The Ottawa Hospital has rolled out a pilot project it hopes will help doctors improve treatment for ovarian cancer patients and even one day find a cure for the disease.

The four-month Gynecology-Oncology Services Ovarian

Cancer System is scheduled for completion at the end of August. The project is designed to help everyone involved in the care of ovarian cancer patients — from nurses and doctors to pharmacists, psychologists and social workers — input and access up-to-date patient information electronically, without having to endlessly re-enter data now in paper format.

The clinical information about each patient’s case – such as the kind of cancer, the stage it’s at, the patient’s reaction to chemotherapy or other types of treatments, the drugs she’s taking and their side-effects, for example — will also be entered into the database, where it will be available to cancer researchers to analyze.

“”The idea is to pull together all the subspecialties from medicine, nursing, pharmacy, social work and oncologists so we can come up with a comprehensive management plan for patients,”” said Dr. Tien Le, associate professor of gynecologic oncology at the University of Ottawa. “”With the paper-based system it would take a lot of work to try to get that information together, whereas if we have one centralized database access, that will facilitate our patient care and management.””

Ovarian cancer was chosen as a model, he says, because it requires input from many disciplines.

“”Right now there is a lot of work going on in ovarian cancer research in tumour profiling in terms of using genetic markers and various protein patterns to come up with an early diagnosis,”” said Le. “”The problem with ovarian cancer is that by the time it’s diagnosed usually the cancer has already spread so it’s really hard to treat and cure.””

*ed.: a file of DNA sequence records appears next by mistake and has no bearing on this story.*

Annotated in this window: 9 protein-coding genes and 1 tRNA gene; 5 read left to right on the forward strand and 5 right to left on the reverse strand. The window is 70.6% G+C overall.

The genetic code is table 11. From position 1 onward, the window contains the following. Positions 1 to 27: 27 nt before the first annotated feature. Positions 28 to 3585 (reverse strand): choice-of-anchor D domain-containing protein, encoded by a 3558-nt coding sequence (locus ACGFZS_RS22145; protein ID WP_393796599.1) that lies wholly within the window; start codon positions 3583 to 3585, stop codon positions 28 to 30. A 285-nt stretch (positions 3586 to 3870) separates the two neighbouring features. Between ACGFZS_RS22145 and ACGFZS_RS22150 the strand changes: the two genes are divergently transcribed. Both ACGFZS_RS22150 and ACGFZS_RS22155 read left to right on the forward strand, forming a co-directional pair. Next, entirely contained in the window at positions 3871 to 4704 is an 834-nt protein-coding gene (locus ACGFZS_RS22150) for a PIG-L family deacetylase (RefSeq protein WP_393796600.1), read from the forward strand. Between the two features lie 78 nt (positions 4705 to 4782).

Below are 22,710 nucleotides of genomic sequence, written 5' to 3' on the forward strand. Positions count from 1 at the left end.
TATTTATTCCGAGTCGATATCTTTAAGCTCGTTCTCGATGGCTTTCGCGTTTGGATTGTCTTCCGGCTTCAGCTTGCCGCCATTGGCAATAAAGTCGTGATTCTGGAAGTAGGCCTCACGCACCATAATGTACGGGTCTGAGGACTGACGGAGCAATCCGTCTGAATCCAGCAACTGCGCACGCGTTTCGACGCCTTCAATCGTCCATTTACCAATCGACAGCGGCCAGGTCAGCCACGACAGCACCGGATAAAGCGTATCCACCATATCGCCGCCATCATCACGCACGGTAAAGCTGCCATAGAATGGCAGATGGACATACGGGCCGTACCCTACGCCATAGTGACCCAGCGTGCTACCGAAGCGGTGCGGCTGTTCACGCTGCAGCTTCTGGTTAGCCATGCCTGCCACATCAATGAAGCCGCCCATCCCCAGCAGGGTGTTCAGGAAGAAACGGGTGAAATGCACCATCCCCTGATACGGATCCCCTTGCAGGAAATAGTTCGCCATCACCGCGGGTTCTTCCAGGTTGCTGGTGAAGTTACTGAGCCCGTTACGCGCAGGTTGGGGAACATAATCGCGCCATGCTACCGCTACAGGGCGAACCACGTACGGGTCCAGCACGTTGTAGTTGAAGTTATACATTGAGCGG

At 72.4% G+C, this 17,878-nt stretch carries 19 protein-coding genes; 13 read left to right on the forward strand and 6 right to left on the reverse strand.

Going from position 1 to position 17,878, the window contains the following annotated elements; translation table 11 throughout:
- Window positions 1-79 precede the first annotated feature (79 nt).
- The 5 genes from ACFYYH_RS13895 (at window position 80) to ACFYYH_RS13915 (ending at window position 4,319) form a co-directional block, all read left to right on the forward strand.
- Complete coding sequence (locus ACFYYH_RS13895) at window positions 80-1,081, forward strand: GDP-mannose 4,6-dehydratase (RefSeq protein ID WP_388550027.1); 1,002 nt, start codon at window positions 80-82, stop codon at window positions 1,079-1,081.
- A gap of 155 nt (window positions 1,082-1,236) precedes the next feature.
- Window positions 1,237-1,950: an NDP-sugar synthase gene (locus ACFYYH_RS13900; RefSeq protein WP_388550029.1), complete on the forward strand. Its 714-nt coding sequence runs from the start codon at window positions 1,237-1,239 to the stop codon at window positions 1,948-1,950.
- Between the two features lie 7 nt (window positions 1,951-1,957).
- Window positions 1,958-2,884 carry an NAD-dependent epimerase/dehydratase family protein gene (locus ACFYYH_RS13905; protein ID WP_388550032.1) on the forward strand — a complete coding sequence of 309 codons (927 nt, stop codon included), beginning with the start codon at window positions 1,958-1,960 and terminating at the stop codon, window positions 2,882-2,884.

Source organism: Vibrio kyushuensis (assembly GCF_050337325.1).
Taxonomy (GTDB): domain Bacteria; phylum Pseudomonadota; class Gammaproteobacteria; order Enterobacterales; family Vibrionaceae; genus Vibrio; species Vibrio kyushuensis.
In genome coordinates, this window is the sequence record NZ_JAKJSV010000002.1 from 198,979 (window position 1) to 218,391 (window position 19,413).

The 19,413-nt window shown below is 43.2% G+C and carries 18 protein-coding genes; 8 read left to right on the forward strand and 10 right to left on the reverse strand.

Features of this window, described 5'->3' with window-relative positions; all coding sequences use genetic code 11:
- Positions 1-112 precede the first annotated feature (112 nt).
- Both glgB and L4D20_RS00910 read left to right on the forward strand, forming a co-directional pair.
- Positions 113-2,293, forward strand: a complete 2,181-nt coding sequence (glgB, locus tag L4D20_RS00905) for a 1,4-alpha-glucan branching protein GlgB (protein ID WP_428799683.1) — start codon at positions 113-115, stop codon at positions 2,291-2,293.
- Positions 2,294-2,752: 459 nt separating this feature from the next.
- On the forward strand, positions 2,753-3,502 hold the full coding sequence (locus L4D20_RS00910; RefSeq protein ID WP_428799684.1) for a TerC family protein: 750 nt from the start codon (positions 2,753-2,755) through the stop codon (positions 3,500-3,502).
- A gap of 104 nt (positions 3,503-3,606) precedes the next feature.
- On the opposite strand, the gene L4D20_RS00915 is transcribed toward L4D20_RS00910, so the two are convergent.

For patients already diagnosed with the disease, he says, the database will help physicians use the most up-to-date information available about the case to decide whether to use chemotherapy or to try something else.

“”So it’s looking at the whole big picture instead of just one blood work example.””

The pilot project is built on Microsoft’s .Net architecture running over a wireless network that will be accessed on handhelds, Tablet PCs and desktops.

Ben Watson, senior product manager for Web services at Microsoft Canada Co., said the pilot is running on Windows Server 2003, the SQL 2000 operating system, the .Net framework 1.1 and Visual Studio .Net 2003 developer tools.

The challenges presented in the three-month implementation, he says, mostly involved working around the regulations restricting wireless use in hospitals.

Because they couldn’t use cellular devices due to their interference with hospital equipment, the developers had to look at an 802.11 deployment. In the meantime, they had to use data synchronization – gathering data on non-connected devices and uploading them to the database.

“”Because the infrastructures weren’t built for this sort of thing it meant some work had to be done and some sacrifices had to be made from an application deployment standpoint – deciding what is the optimum scenario to run a mobile application and what is the acceptable scenario,”” he said.

The integrators — SysteMagic Software Solutions Inc. — helped speed things along, he adds, by running the first phase of the project outside the hospital so they could start training nurses and doctors before the actual deployment.

According to Watson, it’s the first time Microsoft has engaged in such a project. And while the vendor was interested in the opportunity to help the integrator in the project switch to developing on the .Net platform, it was also interested in finding out how difficult it would be to electronically enable a health care organization in a smaller, more manageable pilot project, said Watson.

“”The visionaries in the industry would say bedside computing is the future,”” he said. “”I know there are some trials at Sick Kids and other hospitals around bedside computing, but this takes that to next level in terms of mobility.””

At the same time, though, he added, “”I know it puts another learning demand on already taxed health care professionals, so while there may be a productivity gain in the end, what does it mean in the short term to people who are trying to adopt new technologies?”” he asked. “”We would support it just based on the content alone, but above and beyond that we think the learning in this, once it’s rolled out into the other hospitals and we have a full scale application in place, will be huge for us.””

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